The very last component of the Natural Chef Program at Bauman College is the externship.  While many students completed their externships at restaurants or with catering companies, I chose to spend mine trying out personal cheffing, since it is what I am considering as a possible future career.  I recruited some vegan friends on The PPK who were interested in trying it out as well, from the client’s perspective.  In California, legally, food has to be prepared in a professional facility like a commercial kitchen, or in the client’s home, which is where personal cheffing comes in.

For my first assignment, I cooked a special dinner for Megan and her roommates.  The birthday boy’s favorite cuisines are Central American and Middle Eastern, and I chose to go Central American for the challenge, as I didn’t really have much experience in the area.  Note – This was before Viva Vegan came out, which would have made my planning a whole lot easier!  I did as much research as possible in order to present a somewhat-authentic meal.  I didn’t have time to take pictures, as I was serving each course plated, but Megan’s sister was kind enough to snap some shots.

First, I brought out Strawberry Agua Fresca and some South American beers.  BevMo didn’t have any Central American beers, so we had to settle for South.

The agua fresca was just strawberries, water, a little sugar, and lime juice blended up and strained.  Delicious!

The appetizer was chorizo-spiced mushroom papusas with curtido and hot sauce.

For the filling, I sauteed some diced mushrooms with a chorizo seasoning mix based on this recipe, then added some fresh cilantro as I stuffed the papusas.  The curtido recipe is from Vegan Lunch Box Around the World.

I chose a cold soup that I could make ahead for the second course, to free up some burners and cooking time in preparation for the main course.

This is Mark Bittman’s Savory Cold Mango Soup.  Not authentically Central American, but close enough flavor-wise to go with the meal.  I wasn’t sure how well this would turn out, but the diners really liked it.

For the salad course, I chose Hearts of Palm Salad with Cilantro Vinaigrette.  Except that the grocery store I went to, which is usually very well stocked, didn’t have hearts of palm.  So, it turned into an artichoke heart salad, which was probably just as good.  The recipe didn’t call for avocado, but I figured there oughta be avocado somewhere in the meal.

The entree was a large plate of food, and the diners were starting to get full by this point, but they tried their darndest to eat as much as possible!

This is Tofu Pepian, Gallo Pinto, Sauteed Kale and Roasted Plantains.  The pepian sauce is from this recipe.  It was really easy to make, and ridiculously flavorful.  It was my first time working with tomatillos, so I was pleased to find out that they are relatively easy to work with.  I breaded the tofu with the method of the Cajun Spiced Tofu from Yellow Rose Recipes.  I used this Gallo Pinto recipe, which was super duper delicious, and the kale was simply chopped and sauteed in a bit of oil with some salt.  The ripe plantains were tossed with some oil and roasted at 425F, just until they started to brown.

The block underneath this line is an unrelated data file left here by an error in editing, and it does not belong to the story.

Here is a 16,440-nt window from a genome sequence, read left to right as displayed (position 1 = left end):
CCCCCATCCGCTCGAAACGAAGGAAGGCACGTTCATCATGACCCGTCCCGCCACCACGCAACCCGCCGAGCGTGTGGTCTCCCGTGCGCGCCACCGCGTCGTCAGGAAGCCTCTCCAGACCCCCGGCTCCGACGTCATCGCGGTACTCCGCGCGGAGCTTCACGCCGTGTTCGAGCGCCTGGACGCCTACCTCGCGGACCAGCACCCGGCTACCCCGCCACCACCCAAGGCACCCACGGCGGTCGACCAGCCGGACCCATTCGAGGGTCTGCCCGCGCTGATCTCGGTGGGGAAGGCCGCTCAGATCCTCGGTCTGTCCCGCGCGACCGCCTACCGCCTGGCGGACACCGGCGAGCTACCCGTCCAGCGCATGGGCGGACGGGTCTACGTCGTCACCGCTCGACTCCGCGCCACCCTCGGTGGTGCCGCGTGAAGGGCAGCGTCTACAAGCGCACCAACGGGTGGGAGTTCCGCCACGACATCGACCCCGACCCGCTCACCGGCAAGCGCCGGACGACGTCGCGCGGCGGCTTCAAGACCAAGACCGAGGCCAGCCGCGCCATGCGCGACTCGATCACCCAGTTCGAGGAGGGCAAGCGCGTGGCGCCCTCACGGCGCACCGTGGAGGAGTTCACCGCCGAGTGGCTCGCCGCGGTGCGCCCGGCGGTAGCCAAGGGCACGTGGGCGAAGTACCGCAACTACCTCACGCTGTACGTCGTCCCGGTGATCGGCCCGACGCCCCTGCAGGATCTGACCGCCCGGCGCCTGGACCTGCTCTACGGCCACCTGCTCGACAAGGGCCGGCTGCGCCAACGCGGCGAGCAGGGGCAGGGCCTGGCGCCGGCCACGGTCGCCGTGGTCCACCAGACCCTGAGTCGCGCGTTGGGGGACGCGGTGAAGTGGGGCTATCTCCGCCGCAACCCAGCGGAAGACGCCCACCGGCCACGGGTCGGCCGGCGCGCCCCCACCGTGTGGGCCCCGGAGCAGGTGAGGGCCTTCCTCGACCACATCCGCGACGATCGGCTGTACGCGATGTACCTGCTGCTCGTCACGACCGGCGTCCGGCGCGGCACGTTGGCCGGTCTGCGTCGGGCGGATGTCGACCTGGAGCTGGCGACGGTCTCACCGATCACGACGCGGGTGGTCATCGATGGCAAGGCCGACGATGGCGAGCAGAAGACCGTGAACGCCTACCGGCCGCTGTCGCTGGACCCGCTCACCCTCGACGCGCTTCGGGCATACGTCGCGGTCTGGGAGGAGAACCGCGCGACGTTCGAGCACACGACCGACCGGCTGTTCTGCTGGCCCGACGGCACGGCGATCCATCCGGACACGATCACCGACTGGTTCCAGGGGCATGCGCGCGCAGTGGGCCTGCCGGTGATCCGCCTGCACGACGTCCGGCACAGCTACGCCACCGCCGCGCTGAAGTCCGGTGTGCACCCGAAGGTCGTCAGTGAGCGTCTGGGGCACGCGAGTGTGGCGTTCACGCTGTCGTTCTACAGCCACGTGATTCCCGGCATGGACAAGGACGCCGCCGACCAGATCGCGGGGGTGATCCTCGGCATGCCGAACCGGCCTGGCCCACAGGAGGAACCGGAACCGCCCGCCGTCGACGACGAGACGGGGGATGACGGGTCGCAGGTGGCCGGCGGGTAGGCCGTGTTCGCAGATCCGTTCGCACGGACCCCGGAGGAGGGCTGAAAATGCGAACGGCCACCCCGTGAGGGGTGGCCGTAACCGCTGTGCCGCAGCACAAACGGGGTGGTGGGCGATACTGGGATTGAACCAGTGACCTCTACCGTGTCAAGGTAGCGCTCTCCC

Dessert was the birthday boy’s choice…

Smlove Pie from Veganomicon.  This picture cannot express how amazingly delicious this pie is.  It’s somewhat time-consuming to make, but so very worth it.

After this meal I was exhausted and their kitchen was a mess, but they thoroughly enjoyed the meal and I learned a lot about planning and executing a catered dinner.  I’ll return soon to tell you about the rest of my externship experiences!

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Showcase #2

Jeebus, I’ve been busy!  Between baseball games, a bachelorette party, a wedding, a going away picnic for Melisser, a fundraiser date at Souley Vegan and Beer Revolution, finishing up my externship, trying to exercise regularly and being really swamped at work, I have been a busy lady.  I have tons to catch up on here, so I’m hoping to start posting more often and get caught up to current.  Expect some long posts coming up!

I introduced the showcase in my last post – it was basically a catered dinner that served as our final group project for the Natural Chef program at Bauman College.  We started planning about two months in advance, and we were divided into committees – decorating, budget and shopping.  We were all involved in recipe planning and the cooking, and some students served as front of the house staff.  It was a lot of work and the entire class couldn’t agree on much anything, but in the end it all turned out well.

We went with a theme called “American Twist” and made updated, healthy versions of American classics.  All vegetarian and gluten free!

The Berkeley Bauman kitchen classroom isn’t the prettiest of rooms, so it was interesting trying to fancy it up on a budget.  We used a lot of things that we already owned, as well as flowers and plants from our yards.

Setting up during the day.

Guests – Dave and our friend Matt are in the back of the room.

The class, with out showcase instructor, Chef Lizette.

Ed Bauman’s wife Chris Bauman came and took lovely pictures while we worked.  (These pictures are published as a student, with her permission.)  She spent a lot of time in the front of the house and I was in the back cooking, so this is the only picture of just me.  I am very serious about sauteing these tempeh meatballs!

On to the important part – the food!